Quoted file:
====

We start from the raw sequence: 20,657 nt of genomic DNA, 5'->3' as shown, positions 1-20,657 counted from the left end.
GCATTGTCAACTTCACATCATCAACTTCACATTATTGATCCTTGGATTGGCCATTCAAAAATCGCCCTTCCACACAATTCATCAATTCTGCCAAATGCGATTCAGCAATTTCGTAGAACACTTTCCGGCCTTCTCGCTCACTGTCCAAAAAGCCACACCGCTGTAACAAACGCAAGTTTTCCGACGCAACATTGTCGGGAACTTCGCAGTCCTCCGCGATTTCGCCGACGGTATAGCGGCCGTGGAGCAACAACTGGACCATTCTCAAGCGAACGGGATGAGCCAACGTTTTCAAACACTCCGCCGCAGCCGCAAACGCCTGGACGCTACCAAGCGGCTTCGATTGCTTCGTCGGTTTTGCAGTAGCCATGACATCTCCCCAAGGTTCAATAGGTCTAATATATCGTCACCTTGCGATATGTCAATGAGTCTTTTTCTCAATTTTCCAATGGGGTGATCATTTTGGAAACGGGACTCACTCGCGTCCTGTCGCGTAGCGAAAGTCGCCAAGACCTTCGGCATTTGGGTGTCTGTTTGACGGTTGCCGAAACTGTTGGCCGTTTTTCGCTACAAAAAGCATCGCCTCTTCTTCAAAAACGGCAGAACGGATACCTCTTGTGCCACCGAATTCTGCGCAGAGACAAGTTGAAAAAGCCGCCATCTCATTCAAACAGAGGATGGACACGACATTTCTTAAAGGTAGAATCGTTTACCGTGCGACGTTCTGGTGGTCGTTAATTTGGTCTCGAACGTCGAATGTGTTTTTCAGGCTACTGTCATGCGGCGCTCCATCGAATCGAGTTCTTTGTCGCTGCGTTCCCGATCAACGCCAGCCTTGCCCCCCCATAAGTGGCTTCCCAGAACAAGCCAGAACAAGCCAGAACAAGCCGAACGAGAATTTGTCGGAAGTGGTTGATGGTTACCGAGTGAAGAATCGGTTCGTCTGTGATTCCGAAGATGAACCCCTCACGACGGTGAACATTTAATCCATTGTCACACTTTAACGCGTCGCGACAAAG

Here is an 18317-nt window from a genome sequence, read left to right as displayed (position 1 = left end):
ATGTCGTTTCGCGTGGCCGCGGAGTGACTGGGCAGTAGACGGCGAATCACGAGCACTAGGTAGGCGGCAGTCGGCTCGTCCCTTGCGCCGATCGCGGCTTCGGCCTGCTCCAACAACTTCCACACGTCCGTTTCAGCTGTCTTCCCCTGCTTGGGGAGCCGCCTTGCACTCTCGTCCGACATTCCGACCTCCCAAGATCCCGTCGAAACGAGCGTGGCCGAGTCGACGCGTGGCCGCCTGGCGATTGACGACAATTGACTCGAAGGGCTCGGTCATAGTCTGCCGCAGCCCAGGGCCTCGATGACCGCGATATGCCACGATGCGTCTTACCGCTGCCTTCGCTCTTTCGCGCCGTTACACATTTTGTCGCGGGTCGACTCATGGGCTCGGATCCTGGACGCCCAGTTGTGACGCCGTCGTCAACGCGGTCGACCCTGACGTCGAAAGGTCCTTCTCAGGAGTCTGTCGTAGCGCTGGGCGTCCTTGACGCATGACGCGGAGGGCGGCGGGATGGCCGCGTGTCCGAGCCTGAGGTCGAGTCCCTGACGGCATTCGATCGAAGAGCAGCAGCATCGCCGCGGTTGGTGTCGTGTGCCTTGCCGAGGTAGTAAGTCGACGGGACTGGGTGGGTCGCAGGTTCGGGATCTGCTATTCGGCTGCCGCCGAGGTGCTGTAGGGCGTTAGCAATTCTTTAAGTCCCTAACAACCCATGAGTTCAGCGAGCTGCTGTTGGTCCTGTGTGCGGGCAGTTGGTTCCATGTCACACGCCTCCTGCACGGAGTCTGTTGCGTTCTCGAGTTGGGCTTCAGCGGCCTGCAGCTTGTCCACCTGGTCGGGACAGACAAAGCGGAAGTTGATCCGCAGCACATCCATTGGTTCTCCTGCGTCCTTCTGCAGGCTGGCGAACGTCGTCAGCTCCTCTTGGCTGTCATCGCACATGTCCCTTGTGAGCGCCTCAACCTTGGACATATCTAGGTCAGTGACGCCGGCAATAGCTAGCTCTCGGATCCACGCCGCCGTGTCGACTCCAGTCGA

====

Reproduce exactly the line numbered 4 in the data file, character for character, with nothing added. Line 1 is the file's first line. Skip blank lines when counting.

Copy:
ATGTCGTTTCGCGTGGCCGCGGAGTGACTGGGCAGTAGACGGCGAATCACGAGCACTAGGTAGGCGGCAGTCGGCTCGTCCCTTGCGCCGATCGCGGCTTCGGCCTGCTCCAACAACTTCCACACGTCCGTTTCAGCTGTCTTCCCCTGCTTGGGGAGCCGCCTTGCACTCTCGTCCGACATTCCGACCTCCCAAGATCCCGTCGAAACGAGCGTGGCCGAGTCGACGCGTGGCCGCCTGGCGATTGACGACAATTGACTCGAAGGGCTCGGTCATAGTCTGCCGCAGCCCAGGGCCTCGATGACCGCGATATGCCACGATGCGTCTTACCGCTGCCTTCGCTCTTTCGCGCCGTTACACATTTTGTCGCGGGTCGACTCATGGGCTCGGATCCTGGACGCCCAGTTGTGACGCCGTCGTCAACGCGGTCGACCCTGACGTCGAAAGGTCCTTCTCAGGAGTCTGTCGTAGCGCTGGGCGTCCTTGACGCATGACGCGGAGGGCGGCGGGATGGCCGCGTGTCCGAGCCTGAGGTCGAGTCCCTGACGGCATTCGATCGAAGAGCAGCAGCATCGCCGCGGTTGGTGTCGTGTGCCTTGCCGAGGTAGTAAGTCGACGGGACTGGGTGGGTCGCAGGTTCGGGATCTGCTATTCGGCTGCCGCCGAGGTGCTGTAGGGCGTTAGCAATTCTTTAAGTCCCTAACAACCCATGAGTTCAGCGAGCTGCTGTTGGTCCTGTGTGCGGGCAGTTGGTTCCATGTCACACGCCTCCTGCACGGAGTCTGTTGCGTTCTCGAGTTGGGCTTCAGCGGCCTGCAGCTTGTCCACCTGGTCGGGACAGACAAAGCGGAAGTTGATCCGCAGCACATCCATTGGTTCTCCTGCGTCCTTCTGCAGGCTGGCGAACGTCGTCAGCTCCTCTTGGCTGTCATCGCACATGTCCCTTGTGAGCGCCTCAACCTTGGACATATCTAGGTCAGTGACGCCGGCAATAGCTAGCTCTCGGATCCACGCCGCCGTGTCGACTCCAGTCGA